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Publication numberUS6041820 A
Publication typeGrant
Application numberUS 09/154,518
Publication dateMar 28, 2000
Filing dateSep 16, 1998
Priority dateMar 20, 1998
Fee statusLapsed
Also published asDE19813970A1, DE29902347U1, EP0943872A2, EP0943872A3
Publication number09154518, 154518, US 6041820 A, US 6041820A, US-A-6041820, US6041820 A, US6041820A
InventorsMathias Boehme
Original AssigneeBoehme; Mathias
Export CitationBiBTeX, EndNote, RefMan
External Links: USPTO, USPTO Assignment, Espacenet
Service and heating water combined expansion tank
US 6041820 A
Abstract
Expansion tank (10) for receiving volume changes caused by temperature fluctuations in service and heating water systems (28, 29), comprising a tank (11, 11a) divided by a diaphragm (16, 22) into a pressurized gas compartment (19, 24) and a water compartment (18, 23). Water compartment (18, 23) communicates through ports (14, 27) with a water system (28, 29). Service water compartment (18) and heating water compartment (23) are integrated in a common tank (11, 11a).
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Claims(12)
What is claimed is:
1. An expansion tank (10) for receiving volume changes caused by temperature fluctuations in service and heating water systems, comprising a heating water expansion vessel (21) divided by a diaphragm (22) into a pressurized gas compartment (24) and a heating water compartment (23), said heating water compartment (23) communicating through ports with a heating water system, and a service water expansion vessel (15) divided by a diaphragm (16) into a pressurized gas compartment (19) and a service water compartment (18), said service water compartment (18) communicating with a service water system, wherein said service water expansion vessel and said heating water expansion vessel (21) are integrated in a common structure forming said expansion tank (10).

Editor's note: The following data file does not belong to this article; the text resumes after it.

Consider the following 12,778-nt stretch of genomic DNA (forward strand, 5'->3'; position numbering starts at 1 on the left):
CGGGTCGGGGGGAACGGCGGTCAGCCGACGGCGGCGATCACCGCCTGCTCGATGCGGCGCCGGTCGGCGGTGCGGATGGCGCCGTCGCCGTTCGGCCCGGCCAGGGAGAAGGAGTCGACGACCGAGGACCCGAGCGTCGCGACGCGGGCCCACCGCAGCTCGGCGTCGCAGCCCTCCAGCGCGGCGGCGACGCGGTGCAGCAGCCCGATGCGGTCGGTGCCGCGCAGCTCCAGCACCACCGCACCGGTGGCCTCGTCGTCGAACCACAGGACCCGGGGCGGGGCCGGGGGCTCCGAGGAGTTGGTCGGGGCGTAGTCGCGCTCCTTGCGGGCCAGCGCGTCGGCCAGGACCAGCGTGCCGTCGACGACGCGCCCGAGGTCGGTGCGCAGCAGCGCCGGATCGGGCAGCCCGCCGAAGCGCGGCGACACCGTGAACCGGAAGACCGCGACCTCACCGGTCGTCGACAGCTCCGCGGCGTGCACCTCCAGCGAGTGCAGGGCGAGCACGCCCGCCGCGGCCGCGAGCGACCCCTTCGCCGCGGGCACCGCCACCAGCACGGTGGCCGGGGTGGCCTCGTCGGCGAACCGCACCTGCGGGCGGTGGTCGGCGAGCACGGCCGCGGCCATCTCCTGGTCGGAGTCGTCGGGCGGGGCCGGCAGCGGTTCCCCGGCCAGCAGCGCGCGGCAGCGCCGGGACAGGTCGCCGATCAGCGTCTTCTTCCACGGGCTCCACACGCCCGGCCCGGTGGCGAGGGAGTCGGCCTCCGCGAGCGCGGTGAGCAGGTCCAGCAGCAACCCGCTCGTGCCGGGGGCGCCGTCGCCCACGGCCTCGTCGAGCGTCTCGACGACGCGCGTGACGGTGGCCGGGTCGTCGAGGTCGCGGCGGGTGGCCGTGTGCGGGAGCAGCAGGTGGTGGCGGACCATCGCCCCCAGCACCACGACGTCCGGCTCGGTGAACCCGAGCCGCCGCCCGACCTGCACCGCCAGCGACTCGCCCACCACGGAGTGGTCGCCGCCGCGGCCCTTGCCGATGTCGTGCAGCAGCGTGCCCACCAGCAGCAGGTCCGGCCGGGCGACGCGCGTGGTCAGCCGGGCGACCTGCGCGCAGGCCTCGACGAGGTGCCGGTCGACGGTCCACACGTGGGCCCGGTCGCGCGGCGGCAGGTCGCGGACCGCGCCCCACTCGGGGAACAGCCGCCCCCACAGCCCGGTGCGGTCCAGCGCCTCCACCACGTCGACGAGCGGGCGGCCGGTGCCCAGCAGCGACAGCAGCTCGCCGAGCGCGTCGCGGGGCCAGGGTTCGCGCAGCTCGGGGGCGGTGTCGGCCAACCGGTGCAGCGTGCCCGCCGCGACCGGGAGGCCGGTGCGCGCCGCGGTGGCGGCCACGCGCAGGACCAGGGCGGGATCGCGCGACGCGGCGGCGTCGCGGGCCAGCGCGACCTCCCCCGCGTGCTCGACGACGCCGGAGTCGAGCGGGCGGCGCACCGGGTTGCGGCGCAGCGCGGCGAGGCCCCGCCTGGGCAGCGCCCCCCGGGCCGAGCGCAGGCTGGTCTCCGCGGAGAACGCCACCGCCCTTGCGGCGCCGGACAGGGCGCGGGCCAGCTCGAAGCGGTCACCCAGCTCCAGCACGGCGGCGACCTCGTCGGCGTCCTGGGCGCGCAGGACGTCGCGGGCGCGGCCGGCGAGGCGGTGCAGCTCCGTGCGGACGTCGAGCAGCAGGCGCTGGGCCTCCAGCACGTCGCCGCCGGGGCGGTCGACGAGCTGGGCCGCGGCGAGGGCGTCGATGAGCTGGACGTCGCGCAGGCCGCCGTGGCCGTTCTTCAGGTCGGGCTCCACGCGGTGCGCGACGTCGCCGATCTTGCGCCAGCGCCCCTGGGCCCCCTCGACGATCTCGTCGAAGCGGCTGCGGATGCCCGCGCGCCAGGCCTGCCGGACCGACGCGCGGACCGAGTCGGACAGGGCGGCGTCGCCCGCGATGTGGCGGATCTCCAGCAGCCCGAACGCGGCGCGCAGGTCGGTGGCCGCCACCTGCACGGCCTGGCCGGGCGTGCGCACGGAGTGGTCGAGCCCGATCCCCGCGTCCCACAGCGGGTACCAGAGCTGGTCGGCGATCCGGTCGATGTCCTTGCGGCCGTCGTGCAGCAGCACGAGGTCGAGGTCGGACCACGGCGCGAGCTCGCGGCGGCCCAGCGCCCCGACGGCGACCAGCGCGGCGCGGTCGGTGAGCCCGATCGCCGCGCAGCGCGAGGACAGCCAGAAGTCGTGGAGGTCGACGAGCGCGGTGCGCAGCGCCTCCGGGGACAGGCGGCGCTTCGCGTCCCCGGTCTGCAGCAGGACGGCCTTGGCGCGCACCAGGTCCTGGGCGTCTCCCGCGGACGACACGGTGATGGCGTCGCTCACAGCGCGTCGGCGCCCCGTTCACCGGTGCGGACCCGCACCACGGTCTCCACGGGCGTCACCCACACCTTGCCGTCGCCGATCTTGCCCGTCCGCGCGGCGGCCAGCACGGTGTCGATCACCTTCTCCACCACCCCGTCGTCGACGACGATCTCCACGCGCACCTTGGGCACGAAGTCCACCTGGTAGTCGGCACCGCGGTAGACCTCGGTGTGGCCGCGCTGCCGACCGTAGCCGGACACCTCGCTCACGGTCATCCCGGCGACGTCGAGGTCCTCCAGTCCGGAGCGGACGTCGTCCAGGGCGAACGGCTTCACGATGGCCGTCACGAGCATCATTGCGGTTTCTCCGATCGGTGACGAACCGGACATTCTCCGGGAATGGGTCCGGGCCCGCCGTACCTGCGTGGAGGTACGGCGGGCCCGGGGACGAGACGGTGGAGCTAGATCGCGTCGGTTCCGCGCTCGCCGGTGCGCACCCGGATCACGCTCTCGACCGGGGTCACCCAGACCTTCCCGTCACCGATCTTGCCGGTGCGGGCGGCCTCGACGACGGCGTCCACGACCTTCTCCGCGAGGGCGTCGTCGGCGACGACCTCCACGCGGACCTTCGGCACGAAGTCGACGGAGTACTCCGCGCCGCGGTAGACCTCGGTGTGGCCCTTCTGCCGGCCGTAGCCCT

2. Expansion tank as in claim 1, characterized in that service water compartment (18) is disposed inside said service water expansion vessel (15) and said heating water compartment (23) is disposed inside said heating water expansion vessel (21), and in that said service water expansion vessel (15) and said heating water expansion vessel (21) are integrated inside said common structure forming said expansion tank (10) and are separated by a partition (20).
3. Expansion tank as in claim 1, characterized in that said service water expansion vessel (15) and said heating water expansion vessel (21) are adapted to be pressurized to different pressure levels.
4. Expansion tank as in claim 1, characterized in that said service water compartment (18) communicates through a service water port (14) with a service water system (28) and in that said heating water compartment (23) communicates with a heating water system (29) through a heating water port (27).
5. Expansion tank as in claim 1, characterized in that said service water expansion vessel (15) has therein said service water compartment (18) in the form of an inflatable bubble-type diaphragm (16).
6. Expansion tank as in claim 1, characterized in that said service water expansion vessel (15) comprises said service water compartment (18) and said pressurized gas compartment (19) and in that said pressurized gas compartment (19) is adapted to be filled with a pressurized gas through a supply valve (17).
7. Expansion tank as in claim 1, characterized in that said pressurized gas compartment (19) encloses said service water compartment (18) inside said service water expansion vessel (15).
8. Expansion tank as in claim 1, characterized in that said heating water expansion vessel (21) comprises a heating water compartment (23) and said pressurized gas compartment (24) and in that said pressurized gas compartment (24) is adapted to be filled with a pressurized gas through a supply valve (17a).